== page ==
Abacus set for comeback?
The abacus is an ancient calculating machine that uses beads on a frame which are moved manually.
In Asia the abacus is still used in many situations and children still learn how to use it.
With the state of numeracy amongst children in the UK and USA constantly coming into question some are suggesting that the abacus and its Japanese counterpart the sorobon could prove useful in western classrooms not only for use in their physical form but also as a mental mathematics tool where children visualise the abacus in their head when making calculations.
Some Asian countries began to move away from the abacus and adopt western modern mathematics teaching techniques but now they are moving back to using the abacus.
Some suggest that an abacus approach to financial dealings would make traders think twice before making deals and this could lead to less risky trading than just internet based calculations do.
Abacus mental arithmetic and memory techniques training programme will be launched tomorrow at MES Off Campus Centre for school students in the age group of four to 15 years.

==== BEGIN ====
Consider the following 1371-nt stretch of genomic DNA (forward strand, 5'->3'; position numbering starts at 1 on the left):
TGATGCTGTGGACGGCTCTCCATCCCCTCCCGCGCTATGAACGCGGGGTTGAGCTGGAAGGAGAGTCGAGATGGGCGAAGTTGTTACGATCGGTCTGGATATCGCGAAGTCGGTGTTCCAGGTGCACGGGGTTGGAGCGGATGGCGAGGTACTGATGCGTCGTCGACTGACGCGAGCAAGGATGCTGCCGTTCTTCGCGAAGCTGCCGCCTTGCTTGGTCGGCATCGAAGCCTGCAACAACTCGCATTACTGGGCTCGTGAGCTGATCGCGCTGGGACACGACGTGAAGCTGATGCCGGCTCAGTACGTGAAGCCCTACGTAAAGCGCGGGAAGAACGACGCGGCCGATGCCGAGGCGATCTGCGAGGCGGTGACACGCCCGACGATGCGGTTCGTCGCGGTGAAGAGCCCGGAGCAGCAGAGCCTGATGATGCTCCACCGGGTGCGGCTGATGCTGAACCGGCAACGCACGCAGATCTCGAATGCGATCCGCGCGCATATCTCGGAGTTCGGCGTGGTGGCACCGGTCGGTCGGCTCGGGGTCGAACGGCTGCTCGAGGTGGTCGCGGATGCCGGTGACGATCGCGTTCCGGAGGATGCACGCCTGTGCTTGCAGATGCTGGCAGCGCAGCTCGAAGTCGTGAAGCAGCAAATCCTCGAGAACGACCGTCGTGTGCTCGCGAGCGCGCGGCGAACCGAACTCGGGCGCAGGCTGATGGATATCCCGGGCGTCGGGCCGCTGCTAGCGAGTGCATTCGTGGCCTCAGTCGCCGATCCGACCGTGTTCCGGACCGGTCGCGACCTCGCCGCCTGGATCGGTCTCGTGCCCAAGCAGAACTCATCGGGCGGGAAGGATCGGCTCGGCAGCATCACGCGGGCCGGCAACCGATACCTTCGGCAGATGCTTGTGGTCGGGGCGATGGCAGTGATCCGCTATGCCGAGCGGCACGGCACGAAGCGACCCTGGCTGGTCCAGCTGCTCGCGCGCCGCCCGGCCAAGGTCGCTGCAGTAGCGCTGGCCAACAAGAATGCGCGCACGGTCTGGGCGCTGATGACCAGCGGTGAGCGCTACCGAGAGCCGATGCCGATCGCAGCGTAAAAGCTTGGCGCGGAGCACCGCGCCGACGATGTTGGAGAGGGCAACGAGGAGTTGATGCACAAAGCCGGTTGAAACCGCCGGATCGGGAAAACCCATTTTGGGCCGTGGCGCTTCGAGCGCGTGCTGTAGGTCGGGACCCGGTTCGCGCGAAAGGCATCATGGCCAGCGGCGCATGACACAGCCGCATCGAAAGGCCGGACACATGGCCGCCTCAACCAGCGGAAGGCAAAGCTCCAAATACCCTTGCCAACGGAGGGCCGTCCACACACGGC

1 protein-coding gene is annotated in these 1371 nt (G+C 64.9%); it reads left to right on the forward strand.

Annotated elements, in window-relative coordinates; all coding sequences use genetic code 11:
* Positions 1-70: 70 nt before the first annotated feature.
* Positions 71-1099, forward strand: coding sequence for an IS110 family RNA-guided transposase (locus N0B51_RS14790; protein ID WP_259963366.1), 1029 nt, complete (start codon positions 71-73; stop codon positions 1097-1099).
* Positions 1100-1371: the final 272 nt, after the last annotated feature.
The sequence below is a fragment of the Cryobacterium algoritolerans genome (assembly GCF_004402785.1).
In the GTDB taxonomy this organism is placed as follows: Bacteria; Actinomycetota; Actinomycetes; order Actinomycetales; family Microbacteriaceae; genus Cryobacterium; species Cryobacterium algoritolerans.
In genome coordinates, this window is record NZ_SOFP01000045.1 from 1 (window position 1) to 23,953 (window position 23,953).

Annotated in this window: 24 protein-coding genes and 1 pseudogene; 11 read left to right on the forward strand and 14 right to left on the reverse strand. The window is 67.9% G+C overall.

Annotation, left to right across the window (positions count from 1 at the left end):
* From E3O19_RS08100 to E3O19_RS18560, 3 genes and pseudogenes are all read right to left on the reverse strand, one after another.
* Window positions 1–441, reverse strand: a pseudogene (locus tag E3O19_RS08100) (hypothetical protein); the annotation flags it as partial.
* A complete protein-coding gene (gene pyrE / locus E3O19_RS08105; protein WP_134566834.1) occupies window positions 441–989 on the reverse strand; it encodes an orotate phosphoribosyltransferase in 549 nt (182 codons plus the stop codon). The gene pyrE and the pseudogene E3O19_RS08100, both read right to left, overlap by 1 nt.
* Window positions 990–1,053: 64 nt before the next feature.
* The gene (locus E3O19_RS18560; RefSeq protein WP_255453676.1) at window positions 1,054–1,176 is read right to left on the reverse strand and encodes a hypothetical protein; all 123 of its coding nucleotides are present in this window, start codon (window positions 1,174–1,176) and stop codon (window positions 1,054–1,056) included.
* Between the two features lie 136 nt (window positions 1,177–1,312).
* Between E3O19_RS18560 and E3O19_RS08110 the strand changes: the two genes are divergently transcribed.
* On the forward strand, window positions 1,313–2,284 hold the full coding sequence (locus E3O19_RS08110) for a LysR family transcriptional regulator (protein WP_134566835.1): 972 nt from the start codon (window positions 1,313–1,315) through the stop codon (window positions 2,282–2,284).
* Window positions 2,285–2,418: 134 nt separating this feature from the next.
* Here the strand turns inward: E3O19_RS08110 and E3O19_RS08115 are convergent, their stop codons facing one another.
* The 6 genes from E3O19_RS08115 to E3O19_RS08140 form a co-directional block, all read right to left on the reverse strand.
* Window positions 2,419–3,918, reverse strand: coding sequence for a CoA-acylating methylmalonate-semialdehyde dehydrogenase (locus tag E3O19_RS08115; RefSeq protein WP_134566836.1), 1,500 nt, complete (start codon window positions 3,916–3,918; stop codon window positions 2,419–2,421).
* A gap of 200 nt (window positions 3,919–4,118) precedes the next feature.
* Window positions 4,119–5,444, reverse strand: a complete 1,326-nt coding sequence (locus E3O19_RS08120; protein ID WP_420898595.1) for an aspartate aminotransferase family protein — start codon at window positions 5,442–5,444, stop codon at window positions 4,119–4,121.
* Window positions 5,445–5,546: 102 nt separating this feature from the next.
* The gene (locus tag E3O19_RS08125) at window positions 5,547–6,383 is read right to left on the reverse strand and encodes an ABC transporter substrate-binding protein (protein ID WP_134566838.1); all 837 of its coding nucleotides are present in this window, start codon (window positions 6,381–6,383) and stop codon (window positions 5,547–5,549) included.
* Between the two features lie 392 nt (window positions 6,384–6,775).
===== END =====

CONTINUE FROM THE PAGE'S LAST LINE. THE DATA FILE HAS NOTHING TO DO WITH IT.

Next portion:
Abacus is used for making calculations. Mental Arithmetic is visualising abacus in mind doing fast calculations. Memory Technique is especially designed for visualisation and imagination.
First six months is for foundation course in Abacus. In the first level (first three months) children are taught about abacus and how to use it. They will learn addition and subtraction up to 99.
In the second level, children visualise abacus. In all, there are eight levels of Abacus training. The course is of two-hour duration every week. The entire course covers two years coaching. “The programme enhances the performance of right brain and co-ordinate the functioning of right and left brain, and the overall performance of children will be at the peak,” Gama Abacus chief executive K Nakulanathan said.
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Loughborough, Leicestershire, United Kingdom